On Monday, July 26, hundreds of residents of Tehran flooded onto the streets, protesting constant power outages. However, the slogans immediately turned into anti-establishment ones, including, “Cannons, tanks, and firecrackers, the mullahs must get lost,” “Death to the dictator,” and “Neither Gaza nor Lebanon, my life for Iran.”

Protesters also stepped further and expressed their hatred against the entire ruling system by chanting against Supreme Leader Ali Khamenei. “Khamenei, shame on you, let go of the state” and “Death to Khamenei” were chanted by fed-up people.

Merchants in Alaeddin Mall initially stopped working and came onto the streets, venting their anger over the government’s mismanagement in the energy sector. For hours, protesters remain in the streets and chanted anti-establishment slogans in broad daylight, which is a turning point in protests.

The protests in Tehran took place on the twelfth day of protests in Khuzestan. Tehrani residents also declared their solidarity with the protesters in different cities of Khuzestan. “Tehran, Khuzestan, unity, unity,” chanted Tehrani protesters.

Mrs. Maryam Rajavi, the president-elect of the National Council of Resistance of Iran (NCRI), praised the protesters for standing up to the regime despite the mullahs’ repressive measures. “The young protesters in Tehran display the Iranian people’s firm resolve to establish democracy and national sovereignty,” she tweeted.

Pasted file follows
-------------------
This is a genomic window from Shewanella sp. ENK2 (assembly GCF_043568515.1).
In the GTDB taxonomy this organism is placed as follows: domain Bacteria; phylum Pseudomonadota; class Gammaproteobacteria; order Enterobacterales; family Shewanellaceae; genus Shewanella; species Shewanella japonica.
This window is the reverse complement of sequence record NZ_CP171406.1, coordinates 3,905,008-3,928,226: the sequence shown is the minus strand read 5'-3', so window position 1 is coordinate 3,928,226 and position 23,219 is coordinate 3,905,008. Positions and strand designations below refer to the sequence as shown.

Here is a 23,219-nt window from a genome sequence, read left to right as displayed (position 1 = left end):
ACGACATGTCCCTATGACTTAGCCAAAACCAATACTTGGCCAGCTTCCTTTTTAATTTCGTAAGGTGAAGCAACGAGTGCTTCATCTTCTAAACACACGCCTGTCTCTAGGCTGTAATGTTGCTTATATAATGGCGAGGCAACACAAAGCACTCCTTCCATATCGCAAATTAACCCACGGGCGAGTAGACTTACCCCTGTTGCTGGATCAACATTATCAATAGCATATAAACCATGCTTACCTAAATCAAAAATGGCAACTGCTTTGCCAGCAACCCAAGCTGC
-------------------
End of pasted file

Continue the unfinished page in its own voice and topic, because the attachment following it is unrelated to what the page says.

According to local reports, the government had faced a shortage of anti-riot forces to quell protests. Regarding the protests in Khuzestan, authorities had dispatched many forces and equipment to the southwestern provinces, including Khuzestan, Chaharmahal & Bakhtiari, and Bushehr.

In this respect, the government initially avoided using lethal force against protesters. On the other hand, the protests were taken place in broad daylight, which was considered another barrier for cruel suppression due to potential international reactions and reports provided by mainstream media. Particularly, many people have been filming and protests and posting it on social media.

The protests in Tehran practically showed the Islamic Republic’s weakness despite officials’ baseless claims about the state’s stability. During the past 30 days, the judiciary implemented at least 44 death penalties to create an atmosphere of fear. Activists believe that the government had intensified oppressive measures in fear of sparking another round of protests.

However, recent protests in Khuzestan, Alborz, Isfahan, Bushehr, Tehran, and other provinces were rendered as an obvious failure for the ayatollahs’ oppressive and intelligence apparatuses.

Furthermore, the continuation and the expansion of demonstrations and anti-establishment activities display a public desire for fundamental changes. The social movements might ignite ordinary difficulties; however, they rapidly turn into political movements against the current ruling system.

In this respect, the government in Iran faces a volcanic situation. On the one hand, it cannot solve the people’s grievances and ease public crises. On the other hand, brutal responses to people’s demands no longer disappoint citizens. In such circumstances, the ayatollahs face a growing rate of protests and anti-establishment activities across the country.